Mandatory drug tests
By Ermin Garcia Jr.
IF there’s anything that makes this year’s barangay and SK elections memorable and significant, it is the introduction of two electoral policies, albeit unofficial:
- The posting of a list by the PNP that identifies, exposes and discredits incumbent barangay officials seeking reelection who were determined to have been involved in illegal drug trading.
- The suggestion to all barangay hopefuls to take the drug test and the publication of an advisory that identifies those who voluntarily took the drug test.
Without a doubt, it has set the precedent and the tone that it is finally a political liability to be known as a protector of illegal drug operations.
For years, being a drug syndicate protector and not being made to be criminally accountable has become a major come-on to the dream of becoming a barangay kapitan. With no paper trail of corruption, residents thought there was nothing to stop the kapitan. Well, no longer.
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MANDATORY DRUG TEST FOR SK OFFICERS. However, what I found seriously wanting in the two initiatives was the absence or lack of emphasis on their application to SK candidates. While SK officials may not be in a position to protect illegal drug traffickers they, however, can lend influence on the use of drugs.
But it is not too late to correct it. The SK provincial federation down to the local chapters can and should still be required by the Sangguniang Panlalawigan to take the drug test after they are elected.
About a month ago, a former SK chairman in Metro-Manila was arrested in a buy-bust operation by the police. That should show what SK members are inclined to do if they are not checked for drug use early on. Besides, if there is any one particular program or advocacy that all SK chapters in the province should be asked to pursue and sustain, it is the advocacy to fight illegal drugs.
I hope the provincial board members will see the benefit of passing an ordinance requiring both barangay officials and SK officials.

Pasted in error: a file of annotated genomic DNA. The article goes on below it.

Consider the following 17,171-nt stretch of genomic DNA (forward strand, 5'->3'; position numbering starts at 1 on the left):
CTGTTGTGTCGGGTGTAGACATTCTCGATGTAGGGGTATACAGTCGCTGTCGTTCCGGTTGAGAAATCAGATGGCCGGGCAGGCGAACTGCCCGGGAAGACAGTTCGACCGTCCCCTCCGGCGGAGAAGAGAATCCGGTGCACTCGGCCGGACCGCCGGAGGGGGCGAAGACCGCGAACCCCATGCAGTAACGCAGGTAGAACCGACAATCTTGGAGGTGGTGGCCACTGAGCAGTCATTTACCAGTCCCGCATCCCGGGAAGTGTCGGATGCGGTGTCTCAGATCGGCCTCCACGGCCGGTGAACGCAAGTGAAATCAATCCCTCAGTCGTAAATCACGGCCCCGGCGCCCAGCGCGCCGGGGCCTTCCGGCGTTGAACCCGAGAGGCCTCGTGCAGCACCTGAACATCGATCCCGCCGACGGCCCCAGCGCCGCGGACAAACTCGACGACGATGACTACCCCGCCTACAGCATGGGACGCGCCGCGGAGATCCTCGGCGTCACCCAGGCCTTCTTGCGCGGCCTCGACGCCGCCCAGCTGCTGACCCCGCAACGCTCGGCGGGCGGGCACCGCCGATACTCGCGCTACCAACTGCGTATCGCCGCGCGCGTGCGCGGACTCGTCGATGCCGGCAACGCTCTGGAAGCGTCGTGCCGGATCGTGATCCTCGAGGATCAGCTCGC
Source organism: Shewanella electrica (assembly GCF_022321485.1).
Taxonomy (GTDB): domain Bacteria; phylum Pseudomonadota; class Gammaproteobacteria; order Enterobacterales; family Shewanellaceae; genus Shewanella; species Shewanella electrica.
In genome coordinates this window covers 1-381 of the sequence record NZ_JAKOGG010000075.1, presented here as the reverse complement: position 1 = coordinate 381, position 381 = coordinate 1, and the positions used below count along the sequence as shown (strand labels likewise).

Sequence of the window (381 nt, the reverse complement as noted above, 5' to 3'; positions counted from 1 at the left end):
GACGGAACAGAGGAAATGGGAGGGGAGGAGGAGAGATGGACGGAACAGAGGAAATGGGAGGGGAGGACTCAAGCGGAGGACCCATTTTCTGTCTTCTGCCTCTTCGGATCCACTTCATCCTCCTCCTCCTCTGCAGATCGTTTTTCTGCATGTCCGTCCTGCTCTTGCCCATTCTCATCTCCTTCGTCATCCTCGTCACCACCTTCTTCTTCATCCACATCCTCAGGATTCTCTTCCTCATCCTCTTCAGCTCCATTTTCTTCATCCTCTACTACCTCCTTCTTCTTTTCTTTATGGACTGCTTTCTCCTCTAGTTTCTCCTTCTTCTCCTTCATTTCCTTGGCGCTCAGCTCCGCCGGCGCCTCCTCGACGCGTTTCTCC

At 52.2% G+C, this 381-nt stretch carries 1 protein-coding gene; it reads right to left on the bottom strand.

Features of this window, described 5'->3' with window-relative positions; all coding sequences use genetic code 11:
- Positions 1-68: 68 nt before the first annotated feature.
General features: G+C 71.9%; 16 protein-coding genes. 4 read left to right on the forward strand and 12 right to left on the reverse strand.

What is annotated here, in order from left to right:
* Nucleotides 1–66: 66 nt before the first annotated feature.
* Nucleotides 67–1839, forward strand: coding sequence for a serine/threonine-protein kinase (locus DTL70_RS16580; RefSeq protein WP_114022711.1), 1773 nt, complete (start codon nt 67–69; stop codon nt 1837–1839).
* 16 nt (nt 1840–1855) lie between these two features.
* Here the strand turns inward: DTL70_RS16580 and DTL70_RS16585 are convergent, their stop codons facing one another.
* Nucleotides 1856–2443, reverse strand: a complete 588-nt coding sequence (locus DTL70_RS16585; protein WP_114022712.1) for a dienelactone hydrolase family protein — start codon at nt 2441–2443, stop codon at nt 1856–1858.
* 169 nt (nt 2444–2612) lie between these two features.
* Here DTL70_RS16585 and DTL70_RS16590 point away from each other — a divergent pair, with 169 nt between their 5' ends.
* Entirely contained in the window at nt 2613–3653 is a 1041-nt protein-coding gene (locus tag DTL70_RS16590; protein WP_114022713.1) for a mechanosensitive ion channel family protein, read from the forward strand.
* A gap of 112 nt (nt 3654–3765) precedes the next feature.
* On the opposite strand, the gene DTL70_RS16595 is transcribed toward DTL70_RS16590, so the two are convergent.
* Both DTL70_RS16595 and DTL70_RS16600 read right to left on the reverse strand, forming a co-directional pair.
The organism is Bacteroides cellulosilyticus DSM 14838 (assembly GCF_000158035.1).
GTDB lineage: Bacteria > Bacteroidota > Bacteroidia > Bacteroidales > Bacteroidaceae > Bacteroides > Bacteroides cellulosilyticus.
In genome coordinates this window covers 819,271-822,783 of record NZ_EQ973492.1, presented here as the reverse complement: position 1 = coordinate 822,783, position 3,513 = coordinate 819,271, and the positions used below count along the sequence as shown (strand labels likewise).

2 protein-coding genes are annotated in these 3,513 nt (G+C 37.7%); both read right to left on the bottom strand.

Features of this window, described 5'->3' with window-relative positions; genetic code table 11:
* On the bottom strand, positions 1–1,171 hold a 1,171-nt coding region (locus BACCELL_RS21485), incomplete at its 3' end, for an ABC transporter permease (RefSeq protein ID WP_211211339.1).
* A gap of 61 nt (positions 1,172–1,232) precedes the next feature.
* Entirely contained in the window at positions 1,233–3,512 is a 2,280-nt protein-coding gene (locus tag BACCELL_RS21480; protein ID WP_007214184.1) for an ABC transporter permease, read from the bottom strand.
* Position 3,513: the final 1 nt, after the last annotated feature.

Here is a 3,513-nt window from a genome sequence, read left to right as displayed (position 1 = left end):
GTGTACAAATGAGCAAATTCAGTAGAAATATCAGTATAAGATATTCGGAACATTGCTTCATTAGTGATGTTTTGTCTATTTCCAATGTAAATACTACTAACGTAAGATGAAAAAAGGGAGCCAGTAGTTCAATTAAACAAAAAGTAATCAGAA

The author of such an ordinance would already leave a legacy that will be long remembered.
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THE CORRUPT KAPITAN. The time for reckoning by families is finally here. Through the election, families in the barangays will have to decide how they wish to move from here, how to make their communities an extension of their families and vice versa.
For too long, many of our barangay kapitans treated our communities like their own kingdoms, their fiefdoms. They were lawless, particularly when they acted like they were the extensions of both the mayor and the congressman.
So what makes a kapitan easily corrupted and drunk with power? Is it the Local Government Code that enables a kapitan to have the autonomy to govern as the political leader of the smallest unit? No. What the code, in fact, points out is the responsibility of the kapitan to his/her constituents.
Instead, it is our political culture that teaches the kapitan that unexplained wealth and influence are the keys to newfound political power. They see this in our mayors and congressmen who were never made to account for their unexplained wealth, illegal actions and deeds.
It is for this reason that we should vehemently oppose the proposal to make all barangay posts appointive positions, to be appointed by a mayor. It’d be like jumping from the frying pan to the fire!